To date, I haven't given any candidate for office an outright endorsement on this 'blog. This will be my first: The Republican Party should nominate Rick Fowlkes for Arizona Corporation Commissioner, and the people of the state should elect him to that office.
The possibility of "change", specifically a shift away from liberalism to "solidaristic" Europe-style social democracy (soft tyranny, a la Tocqueville's use of the term, if you ask me!) has of late captured the mass press's imagination and attention. Relatively ignored has been the slow revolution in American life, deregulations, privatizations, the substitution of markets, ownership, choice, and opportunity for democratic or quasi-democratic government control. The various school choice programs, airline and telecom deregulation, HSAs, widespread adoption of individual retirement accounts and 401(k) plans: all these reforms, which reduce demand for and dependence on government, make Obama look regressive if not reactionary, once the voter does what the popular press has not and realizes that they are part of a uniformly liberal whole.
Election of Fowlkes would bring this "quiet revolution" to Arizona to the benefit of utility consumers. Relative to what could be, public utilities in Arizona operate in horse-and-buggy fashion. A state-mandated monopoly--which, with a few adjustments to the law, wouldn't be "natural"--asks an elected board, the Corporation Commission, if rates can be increased or terms of service can be changed, and the elected board either approves or it doesn't. Consumer choice does not enter the process at all; contrast how you purchase electricity or natural gas with how you buy cellular phone service, gasoline, or pizza.
Fowlkes would replace this monopoly plus rent-seeking mechanism with one based on choice and competition: utility retail service areas would be allowed to overlap, and in areas with three or more providers, competition, not government control, would determine rates and terms of service, just as it does for cellular phone service. Sharing plans would be arranged for truly monopolistic infrastructure such as wires and pipes, much as the Palo Verde nuclear plant is shared; Fowlkes has also privately expressed approval of customer ownership of the "last mile" of infrastructure, a la Ottawa, Ontario, Canada..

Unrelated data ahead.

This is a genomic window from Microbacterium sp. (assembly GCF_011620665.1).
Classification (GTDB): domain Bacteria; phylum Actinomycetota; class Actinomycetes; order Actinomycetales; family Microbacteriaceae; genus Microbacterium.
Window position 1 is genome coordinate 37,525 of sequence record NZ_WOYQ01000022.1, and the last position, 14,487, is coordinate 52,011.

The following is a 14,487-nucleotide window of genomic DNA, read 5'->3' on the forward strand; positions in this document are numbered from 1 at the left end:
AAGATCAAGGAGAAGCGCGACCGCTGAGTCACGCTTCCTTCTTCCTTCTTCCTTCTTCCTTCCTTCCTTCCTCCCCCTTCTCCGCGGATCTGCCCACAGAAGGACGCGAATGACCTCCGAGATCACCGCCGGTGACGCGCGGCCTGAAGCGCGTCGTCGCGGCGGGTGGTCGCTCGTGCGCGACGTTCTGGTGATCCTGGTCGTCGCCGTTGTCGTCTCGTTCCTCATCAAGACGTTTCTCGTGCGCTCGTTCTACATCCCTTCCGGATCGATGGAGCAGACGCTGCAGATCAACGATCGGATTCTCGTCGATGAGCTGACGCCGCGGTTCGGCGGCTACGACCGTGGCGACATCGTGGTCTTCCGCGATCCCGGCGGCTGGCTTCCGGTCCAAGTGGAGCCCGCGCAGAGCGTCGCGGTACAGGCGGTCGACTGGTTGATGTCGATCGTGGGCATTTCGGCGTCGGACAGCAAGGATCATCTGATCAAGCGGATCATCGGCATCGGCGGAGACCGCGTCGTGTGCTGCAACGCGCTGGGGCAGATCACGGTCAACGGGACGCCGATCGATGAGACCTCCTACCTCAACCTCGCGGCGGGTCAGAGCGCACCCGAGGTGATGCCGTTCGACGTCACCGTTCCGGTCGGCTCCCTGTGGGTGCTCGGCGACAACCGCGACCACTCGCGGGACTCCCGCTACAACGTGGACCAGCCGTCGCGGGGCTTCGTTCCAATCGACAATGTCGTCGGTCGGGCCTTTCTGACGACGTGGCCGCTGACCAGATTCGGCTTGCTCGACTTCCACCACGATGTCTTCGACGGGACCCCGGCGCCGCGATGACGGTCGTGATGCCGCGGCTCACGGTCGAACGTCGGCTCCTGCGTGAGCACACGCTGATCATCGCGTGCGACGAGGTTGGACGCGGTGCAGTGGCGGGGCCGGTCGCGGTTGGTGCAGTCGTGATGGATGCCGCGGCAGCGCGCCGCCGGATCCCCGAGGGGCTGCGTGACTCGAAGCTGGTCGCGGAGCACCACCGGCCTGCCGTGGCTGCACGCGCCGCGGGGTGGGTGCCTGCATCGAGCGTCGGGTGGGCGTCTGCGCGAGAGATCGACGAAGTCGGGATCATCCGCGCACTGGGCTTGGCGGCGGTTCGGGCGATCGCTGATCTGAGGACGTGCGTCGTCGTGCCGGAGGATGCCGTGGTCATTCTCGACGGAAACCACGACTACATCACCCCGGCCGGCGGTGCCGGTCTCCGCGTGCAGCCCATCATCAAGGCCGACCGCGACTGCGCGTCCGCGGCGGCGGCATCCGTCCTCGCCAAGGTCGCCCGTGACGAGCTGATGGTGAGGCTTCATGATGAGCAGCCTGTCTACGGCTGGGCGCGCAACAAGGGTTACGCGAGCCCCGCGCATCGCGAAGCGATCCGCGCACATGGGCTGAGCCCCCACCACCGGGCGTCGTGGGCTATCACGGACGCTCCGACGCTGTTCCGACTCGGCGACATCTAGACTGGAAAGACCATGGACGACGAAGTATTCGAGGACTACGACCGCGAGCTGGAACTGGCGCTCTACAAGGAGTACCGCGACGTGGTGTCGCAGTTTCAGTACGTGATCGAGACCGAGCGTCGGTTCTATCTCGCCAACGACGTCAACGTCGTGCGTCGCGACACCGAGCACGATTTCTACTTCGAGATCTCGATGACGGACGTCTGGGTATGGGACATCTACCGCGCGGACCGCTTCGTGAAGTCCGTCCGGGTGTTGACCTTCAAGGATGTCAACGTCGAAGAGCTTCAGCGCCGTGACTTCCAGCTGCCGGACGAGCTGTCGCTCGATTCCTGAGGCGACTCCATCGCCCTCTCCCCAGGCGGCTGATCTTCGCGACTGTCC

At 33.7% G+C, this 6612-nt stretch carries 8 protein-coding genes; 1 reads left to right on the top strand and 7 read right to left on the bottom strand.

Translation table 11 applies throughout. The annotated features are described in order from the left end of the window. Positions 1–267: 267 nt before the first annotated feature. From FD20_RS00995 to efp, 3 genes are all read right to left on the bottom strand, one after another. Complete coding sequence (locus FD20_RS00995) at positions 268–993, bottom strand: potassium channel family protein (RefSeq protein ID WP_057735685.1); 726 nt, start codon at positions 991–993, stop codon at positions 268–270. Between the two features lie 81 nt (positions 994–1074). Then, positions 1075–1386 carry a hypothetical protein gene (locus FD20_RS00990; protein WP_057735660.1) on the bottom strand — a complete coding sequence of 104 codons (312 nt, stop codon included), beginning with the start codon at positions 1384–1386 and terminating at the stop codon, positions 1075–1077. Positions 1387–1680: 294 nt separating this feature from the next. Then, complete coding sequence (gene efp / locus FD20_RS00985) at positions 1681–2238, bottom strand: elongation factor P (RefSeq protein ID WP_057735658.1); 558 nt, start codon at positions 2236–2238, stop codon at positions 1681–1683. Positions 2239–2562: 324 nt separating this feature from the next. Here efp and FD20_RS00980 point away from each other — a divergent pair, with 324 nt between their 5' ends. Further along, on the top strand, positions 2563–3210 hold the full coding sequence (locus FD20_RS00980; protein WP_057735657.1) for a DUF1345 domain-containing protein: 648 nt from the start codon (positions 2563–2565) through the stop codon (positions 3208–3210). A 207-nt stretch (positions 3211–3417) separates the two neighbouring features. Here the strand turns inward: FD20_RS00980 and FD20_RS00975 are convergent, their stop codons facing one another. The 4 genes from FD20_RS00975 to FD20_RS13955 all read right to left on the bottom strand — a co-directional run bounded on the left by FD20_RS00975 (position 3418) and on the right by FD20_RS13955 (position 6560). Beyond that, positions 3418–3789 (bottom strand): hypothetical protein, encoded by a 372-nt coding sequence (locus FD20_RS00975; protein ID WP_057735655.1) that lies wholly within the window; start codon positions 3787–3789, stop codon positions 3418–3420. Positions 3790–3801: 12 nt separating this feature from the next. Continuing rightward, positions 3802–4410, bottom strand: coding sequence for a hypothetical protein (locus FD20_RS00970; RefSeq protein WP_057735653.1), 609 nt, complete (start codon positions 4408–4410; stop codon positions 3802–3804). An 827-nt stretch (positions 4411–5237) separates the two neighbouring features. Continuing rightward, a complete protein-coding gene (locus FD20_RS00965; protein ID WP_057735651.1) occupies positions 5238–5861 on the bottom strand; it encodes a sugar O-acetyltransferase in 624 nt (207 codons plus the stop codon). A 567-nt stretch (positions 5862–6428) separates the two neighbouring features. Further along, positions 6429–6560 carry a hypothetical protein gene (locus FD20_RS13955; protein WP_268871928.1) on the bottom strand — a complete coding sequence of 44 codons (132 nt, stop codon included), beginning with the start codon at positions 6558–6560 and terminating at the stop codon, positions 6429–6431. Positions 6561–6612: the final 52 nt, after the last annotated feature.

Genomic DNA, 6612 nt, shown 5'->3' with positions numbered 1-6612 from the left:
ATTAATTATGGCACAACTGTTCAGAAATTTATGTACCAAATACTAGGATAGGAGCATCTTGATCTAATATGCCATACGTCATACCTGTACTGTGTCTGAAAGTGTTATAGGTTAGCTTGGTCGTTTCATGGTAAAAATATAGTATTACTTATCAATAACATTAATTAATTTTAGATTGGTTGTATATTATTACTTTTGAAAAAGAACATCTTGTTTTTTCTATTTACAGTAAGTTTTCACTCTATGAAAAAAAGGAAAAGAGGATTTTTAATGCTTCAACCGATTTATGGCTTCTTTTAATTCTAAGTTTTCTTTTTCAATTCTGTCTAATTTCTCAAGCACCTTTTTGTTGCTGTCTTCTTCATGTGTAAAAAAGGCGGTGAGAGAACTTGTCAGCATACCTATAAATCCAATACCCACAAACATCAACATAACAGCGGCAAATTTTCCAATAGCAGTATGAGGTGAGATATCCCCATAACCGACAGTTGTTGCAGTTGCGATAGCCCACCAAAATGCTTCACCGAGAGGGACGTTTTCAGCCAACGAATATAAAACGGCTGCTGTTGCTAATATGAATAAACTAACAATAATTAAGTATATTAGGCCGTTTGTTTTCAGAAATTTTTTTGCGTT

Kudos goes to Robert Robb for picking up on this proposal for competition in a year when editorial boards have concerned themselves mainly with the candidates' views on the constitutionality or practical benefit of the state's renewable energy mandate and flim-flammery like "partisanship". I wholeheartedly endorse Fowlkes, but, like Robb, I have reservations about his running mates. I like the idea of having three engineers on the Corporation Commission, but these two seem at times a bit out of their league. They have also publicly denied anthropogenic global warming, showing a contemptuous disregard for science; Fowlkes has merely declared it "overstated", which, to the average Joe who isn't reading scientific papers on the subject, may be true. Their competition, however, has also done so, with Marian McClure being especially fierce in calling the prevailing theory a hoax.
Republican readers: vote Fowlkes tomorrow, and strongly consider his running mates Joe Hobbs and Keith Swapp. Arizona ratepayers should be given the benefits of utility competition.
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